When thinking about improving balance, riders typically imagine their horses traveling with an”uphill”balance.  The outline of the horse will appear as if he is traveling uphill when he lowers his haunches and allows his withers to raise higher than his croup.  The result is a horse who bears more weight on his hind legs than his front legs. This desired longitudinal balance is a great thing to strive for, but it is not the only dimension of balance necessary for prime performance.  

A horse must also be balanced laterally.  A horse who is balanced laterally will bear equal weight between his left and right feet.  Many horses are resistant because they lack the secure feeling of being laterally balanced.  Without lateral balance, the horse will feel vulnerable to falling.  As a result, he will try to preserve himself by:

  • going too slow… Imagine you are scared of falling on ice; you will walk slowly to maintain your balance.
  • rushing faster… Imagine you’ve tripped while walking down the sidewalk; you will run a few strides to catch yourself.
  • bracing against the rider’s aids… Imagine you’ve stepped in some mud, to avoid falling you brace yourself by grabbing the person next to you

To solve the most common lateral balance issues, you must first learn to abduct your horse’s inside front leg at will.  I teach this starting with a haunch turn.

A haunch turn is when the front legs revolve around a stationary hind end.  Begin by having your horse step back a step and then immediately cue for the forehand to move around.  To turn left, you would:

  • Weight your left stirrup 
  • Position your right leg slightly back to prevent the haunches from slipping right
  • Open your left rein and add a little pressure to your left rein to get your horse to abduct his left front leg.
  • Remember to sit deeply throughout

Initiating the haunch turn with left flexion, an opening left rein, and weight in the left stirrup.

Showing good abduction of the left front leg, this is the motion I care most about right now.

I was happy with the previous step, so I released the pressure and pasted Blue.  He hasn’t stopped the maneuver yet and is showing good adduction of the right front.

You don’t need to do a 360 degree turn right off the bat.  90 degrees is sufficient for your first attempts, then you can add 90 more degrees at a time.  Don’t do too many of these turns in a row, especially if this is the first time your horse has done these turns.  He may get sore or frustrated.  

Now that we’ve taught the horse the cue to abduct his inside front leg at the halt, we can take this cue into motion to help the horse achieve straightness and better balance in motion.

Blue’s left front leg is striking the ground under the center of his chest.  This is a common effect of being crooked/having too much bend.  The horse is not laterally balanced if he is doing this.  He’s carrying the majority of his weight on the left front leg.   I’m beginning to use an opening inside rein to encourage him to land with his left front leg more to his left.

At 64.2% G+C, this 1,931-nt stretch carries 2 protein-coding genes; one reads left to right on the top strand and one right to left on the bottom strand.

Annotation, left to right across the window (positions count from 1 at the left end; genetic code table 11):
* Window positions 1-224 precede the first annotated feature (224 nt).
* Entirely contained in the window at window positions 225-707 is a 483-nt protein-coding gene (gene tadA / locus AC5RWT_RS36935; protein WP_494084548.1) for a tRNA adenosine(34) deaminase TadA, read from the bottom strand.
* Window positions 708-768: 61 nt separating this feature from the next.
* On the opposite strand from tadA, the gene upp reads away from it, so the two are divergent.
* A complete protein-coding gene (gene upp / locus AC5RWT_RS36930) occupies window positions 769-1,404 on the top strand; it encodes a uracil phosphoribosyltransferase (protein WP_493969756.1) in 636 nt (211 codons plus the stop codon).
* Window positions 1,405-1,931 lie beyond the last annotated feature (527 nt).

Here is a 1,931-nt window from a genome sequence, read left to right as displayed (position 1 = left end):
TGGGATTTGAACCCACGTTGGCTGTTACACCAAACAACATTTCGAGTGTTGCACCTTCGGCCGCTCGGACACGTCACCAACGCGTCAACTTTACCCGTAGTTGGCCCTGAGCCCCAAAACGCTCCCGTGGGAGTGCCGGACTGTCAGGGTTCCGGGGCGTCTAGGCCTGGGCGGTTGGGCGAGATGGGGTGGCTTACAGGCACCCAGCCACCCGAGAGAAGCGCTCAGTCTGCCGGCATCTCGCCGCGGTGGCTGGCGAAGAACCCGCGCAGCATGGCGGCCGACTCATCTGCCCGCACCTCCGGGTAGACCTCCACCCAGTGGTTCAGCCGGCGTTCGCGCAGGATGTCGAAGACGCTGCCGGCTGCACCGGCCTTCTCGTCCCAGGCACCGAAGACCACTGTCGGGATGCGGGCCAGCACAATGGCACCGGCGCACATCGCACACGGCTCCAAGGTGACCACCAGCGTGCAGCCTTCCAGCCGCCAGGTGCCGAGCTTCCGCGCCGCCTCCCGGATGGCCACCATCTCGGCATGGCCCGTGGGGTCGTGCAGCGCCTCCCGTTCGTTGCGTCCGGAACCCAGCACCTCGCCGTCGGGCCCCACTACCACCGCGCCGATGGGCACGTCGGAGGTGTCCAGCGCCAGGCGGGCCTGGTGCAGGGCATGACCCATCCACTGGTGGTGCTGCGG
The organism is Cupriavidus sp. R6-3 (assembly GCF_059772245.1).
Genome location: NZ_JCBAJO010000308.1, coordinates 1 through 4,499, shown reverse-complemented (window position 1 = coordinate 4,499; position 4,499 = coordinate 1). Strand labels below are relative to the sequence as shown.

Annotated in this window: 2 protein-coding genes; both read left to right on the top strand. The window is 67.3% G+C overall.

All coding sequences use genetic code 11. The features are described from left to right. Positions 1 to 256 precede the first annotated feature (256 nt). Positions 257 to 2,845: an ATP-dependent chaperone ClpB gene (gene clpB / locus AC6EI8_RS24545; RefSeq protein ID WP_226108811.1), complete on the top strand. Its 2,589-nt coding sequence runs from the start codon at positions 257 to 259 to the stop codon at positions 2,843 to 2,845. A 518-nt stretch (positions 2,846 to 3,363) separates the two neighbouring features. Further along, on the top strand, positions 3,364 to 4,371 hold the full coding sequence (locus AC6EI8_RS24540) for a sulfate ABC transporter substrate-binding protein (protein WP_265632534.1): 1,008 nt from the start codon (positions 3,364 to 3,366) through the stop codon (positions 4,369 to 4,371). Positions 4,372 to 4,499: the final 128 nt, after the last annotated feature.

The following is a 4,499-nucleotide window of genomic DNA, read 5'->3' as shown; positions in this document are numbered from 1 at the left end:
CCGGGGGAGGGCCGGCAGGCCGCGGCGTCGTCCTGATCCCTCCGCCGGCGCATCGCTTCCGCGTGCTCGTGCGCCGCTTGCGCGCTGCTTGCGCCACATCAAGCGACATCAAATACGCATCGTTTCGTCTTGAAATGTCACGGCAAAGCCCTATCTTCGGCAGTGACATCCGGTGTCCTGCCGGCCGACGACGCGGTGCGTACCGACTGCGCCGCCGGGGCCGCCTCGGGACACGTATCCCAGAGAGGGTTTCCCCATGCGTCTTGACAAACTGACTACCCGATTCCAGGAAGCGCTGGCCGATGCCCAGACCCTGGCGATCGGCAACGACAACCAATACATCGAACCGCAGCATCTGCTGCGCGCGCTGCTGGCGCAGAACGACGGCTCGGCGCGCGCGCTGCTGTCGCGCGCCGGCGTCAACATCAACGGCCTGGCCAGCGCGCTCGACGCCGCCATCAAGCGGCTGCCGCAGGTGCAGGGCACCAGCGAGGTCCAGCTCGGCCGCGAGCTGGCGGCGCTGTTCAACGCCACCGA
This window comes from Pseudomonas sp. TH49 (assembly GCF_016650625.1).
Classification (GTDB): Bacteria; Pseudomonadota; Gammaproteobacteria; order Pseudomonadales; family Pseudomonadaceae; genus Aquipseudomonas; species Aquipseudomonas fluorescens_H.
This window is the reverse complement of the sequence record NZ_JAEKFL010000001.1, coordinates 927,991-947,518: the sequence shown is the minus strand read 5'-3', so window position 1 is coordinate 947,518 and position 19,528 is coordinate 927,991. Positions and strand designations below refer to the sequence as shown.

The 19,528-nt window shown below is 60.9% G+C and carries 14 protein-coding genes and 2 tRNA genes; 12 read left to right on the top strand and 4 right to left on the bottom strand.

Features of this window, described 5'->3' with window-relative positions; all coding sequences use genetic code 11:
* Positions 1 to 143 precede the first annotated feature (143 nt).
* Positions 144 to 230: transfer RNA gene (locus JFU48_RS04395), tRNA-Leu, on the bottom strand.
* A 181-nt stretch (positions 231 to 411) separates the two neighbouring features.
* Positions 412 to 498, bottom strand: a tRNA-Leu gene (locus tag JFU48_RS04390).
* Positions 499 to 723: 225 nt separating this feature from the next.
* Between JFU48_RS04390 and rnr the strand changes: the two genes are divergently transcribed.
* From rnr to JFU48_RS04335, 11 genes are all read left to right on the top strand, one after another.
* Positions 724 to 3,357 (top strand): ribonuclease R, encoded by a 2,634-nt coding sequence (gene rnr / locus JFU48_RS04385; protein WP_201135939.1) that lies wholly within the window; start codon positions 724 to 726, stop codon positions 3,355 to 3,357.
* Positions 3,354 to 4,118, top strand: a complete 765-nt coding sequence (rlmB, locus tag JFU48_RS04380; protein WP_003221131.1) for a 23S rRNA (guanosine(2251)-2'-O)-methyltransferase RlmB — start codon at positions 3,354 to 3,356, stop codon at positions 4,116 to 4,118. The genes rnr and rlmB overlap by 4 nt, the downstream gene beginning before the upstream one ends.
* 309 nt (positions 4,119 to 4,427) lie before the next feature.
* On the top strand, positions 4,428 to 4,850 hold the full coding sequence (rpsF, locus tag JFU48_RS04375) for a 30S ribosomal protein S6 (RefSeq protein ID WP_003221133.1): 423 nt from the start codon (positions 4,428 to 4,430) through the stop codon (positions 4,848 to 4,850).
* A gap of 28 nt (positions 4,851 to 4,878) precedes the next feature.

Blue has responded well to the opening rein.  In this next step placed his left front leg more to the left.  This has both straightened him, and given him better lateral balance, his weight is much more equal over his front legs.

As horses gain lateral balance, they become more confident and less resistant.  The result is a horse who is happier, more fun to ride, and in a better position to advance in his training.
Ali Kermeen loves horses.  She loves all kinds of horses, and doing all sorts of different stuff with them.  Dressage, eventing, gymkhana, hunters, trail, cowboy dressage, jumpers, reining, and working equitation are all really fun!  Ali is currently training two retired race horses to compete in the Thoroughbred  Makeover  in Kentucky.


Joystick Control

Hopefully you know what a joystick is.  But sometimes I have to explain it to the younger crowd, so behold a joystick!

A joystick is a way to control your video game character or maybe your drone

Just like a video game character, or my drone, I want to be able to move my horse in any direction I want.  Once my horse understands the concepts of leg yield and rein yield, it’s time to get joystick control on him.

At the halt, imagine that you and your horse are standing in the center of a compass diagram.  Your  horse’s head will always point north, no matter what direction his feet are going.


Can you move your horse straight forward towards north?  Dear lord, I hope so.  Can you move your horse straight back towards south?  Can you move your horse sideways towards west and east?  

Once you can move in these directions smoothly, try going forward and sideways towards northeast and northwest.  Then try backwards and sideways towards southeast and southwest.

Chances are you’ve found a direction that it is difficult.  As part of your horse’s basic training, you need to work on it and improve his response.  If you are getting stuck, get off and work the response on the ground.  Once the response has improved, get back on and try again.  Your horse might benefit from someone cueing  him like you did on the ground while you are cueing him from the saddle to bridge the gap between rider cues and groundwork cues.

Above all, listen to your horse.  Since he doesn’t know the objective of this exercise, he might get frustrated quickly. To avoid this frustration:

  1. Release the pressure after a weight shift in the right direction.  Then release the pressure after a single step.
  2. Once your horse has done the right thing, praise him and take a few moments break before asking him to move again.